UnitedHealth fell 5.6% Thursday and dragged down much of the health insurance sector with it. Cigna Corp. (NYSE: CI) dropped 5.4%, Anthem Inc. (NYSE: ANTM) fell 6.9%, and Aetna Inc. (NYSE: AET) lost 6.5%. Hospitals felt the pain as well, with Tenet Healthcare Corp. (NYSE: THC) shedding 8% and HCA Holdings Inc. (NYSE: HCA) falling 6.9%.

So what the heck is going on?

Frankly, it's something the ACA's critics have long predicted...

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Why UnitedHealth's Obamacare News Is Not a Surprise

People with pre-existing conditions who use a lot of healthcare signed up in large numbers, as did low-income folks who previously couldn't afford health insurance. Anyone who makes less than 250% of the poverty line qualifies for a government subsidy to help pay for it.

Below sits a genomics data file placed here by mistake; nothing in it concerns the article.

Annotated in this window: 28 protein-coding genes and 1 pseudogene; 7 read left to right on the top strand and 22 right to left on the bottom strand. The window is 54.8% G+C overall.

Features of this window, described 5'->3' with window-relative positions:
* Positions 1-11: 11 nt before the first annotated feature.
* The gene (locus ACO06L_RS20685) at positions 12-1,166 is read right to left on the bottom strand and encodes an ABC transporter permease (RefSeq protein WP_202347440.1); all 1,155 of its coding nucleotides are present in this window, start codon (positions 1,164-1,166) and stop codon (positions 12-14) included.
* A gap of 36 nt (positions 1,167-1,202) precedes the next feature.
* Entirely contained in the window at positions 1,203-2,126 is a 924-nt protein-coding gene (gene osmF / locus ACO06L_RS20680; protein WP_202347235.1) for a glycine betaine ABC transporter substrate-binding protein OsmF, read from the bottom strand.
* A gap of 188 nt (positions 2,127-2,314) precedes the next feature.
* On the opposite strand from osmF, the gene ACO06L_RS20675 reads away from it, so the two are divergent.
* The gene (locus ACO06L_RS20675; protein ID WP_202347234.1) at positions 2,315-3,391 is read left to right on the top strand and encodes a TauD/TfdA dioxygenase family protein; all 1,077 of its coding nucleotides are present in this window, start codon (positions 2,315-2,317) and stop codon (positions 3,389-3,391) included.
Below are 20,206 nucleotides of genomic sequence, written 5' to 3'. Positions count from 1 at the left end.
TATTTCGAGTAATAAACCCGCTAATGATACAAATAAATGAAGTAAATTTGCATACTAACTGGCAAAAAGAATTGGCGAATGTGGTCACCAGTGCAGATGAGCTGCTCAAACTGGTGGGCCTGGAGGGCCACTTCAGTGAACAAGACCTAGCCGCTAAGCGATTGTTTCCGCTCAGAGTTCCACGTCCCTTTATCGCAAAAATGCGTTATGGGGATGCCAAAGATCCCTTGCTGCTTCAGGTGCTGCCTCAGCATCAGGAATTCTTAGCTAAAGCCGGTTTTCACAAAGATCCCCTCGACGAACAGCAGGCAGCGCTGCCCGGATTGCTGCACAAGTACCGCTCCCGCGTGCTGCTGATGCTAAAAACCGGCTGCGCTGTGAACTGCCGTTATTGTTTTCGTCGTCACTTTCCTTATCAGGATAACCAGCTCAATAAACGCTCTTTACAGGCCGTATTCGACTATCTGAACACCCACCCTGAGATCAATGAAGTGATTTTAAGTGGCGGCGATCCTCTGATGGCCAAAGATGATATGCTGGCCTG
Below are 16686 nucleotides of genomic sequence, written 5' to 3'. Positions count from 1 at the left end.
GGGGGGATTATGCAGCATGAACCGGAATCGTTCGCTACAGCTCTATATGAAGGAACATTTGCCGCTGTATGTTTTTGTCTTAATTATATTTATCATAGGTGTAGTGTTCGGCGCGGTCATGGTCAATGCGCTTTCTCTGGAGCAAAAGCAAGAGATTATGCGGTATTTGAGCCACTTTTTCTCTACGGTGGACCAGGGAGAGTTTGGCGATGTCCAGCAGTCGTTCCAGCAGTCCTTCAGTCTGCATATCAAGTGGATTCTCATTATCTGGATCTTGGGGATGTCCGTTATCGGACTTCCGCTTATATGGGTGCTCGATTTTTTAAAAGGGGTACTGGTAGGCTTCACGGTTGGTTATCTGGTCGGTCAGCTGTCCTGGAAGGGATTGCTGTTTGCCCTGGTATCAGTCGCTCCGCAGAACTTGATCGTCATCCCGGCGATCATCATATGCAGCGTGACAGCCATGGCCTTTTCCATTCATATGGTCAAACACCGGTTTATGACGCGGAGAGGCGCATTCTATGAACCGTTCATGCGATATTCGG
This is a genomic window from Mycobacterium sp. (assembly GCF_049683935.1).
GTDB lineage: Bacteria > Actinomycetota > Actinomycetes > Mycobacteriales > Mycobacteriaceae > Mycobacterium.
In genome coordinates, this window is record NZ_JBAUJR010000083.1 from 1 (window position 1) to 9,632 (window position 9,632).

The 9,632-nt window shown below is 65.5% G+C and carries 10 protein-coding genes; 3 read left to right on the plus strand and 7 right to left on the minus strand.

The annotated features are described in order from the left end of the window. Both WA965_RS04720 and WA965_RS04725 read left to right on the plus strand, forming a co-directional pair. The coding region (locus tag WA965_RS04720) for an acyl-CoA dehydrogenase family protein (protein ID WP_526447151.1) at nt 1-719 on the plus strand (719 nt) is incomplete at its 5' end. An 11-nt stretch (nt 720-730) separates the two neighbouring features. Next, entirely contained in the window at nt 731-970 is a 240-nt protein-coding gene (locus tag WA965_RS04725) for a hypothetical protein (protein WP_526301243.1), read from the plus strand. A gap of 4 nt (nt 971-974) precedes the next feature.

Meanwhile, young, healthy people haven't bothered to sign up, figuring the tax penalty for not having insurance made more sense for them than paying a monthly premium. Making matters worse, some people signed up for an Obamacare plan just long enough to cover an illness, then dropped it.

That's why the number of people with Obamacare plans shrank from 11.7 million last year to 9.5 million now.

Without enough healthy people to cover the cost of the sick people using a lot of healthcare, many ACA plans have become big money losers.

UnitedHealth's stunning Obamacare news is not the first indication we've had that there's trouble brewing in the exchanges.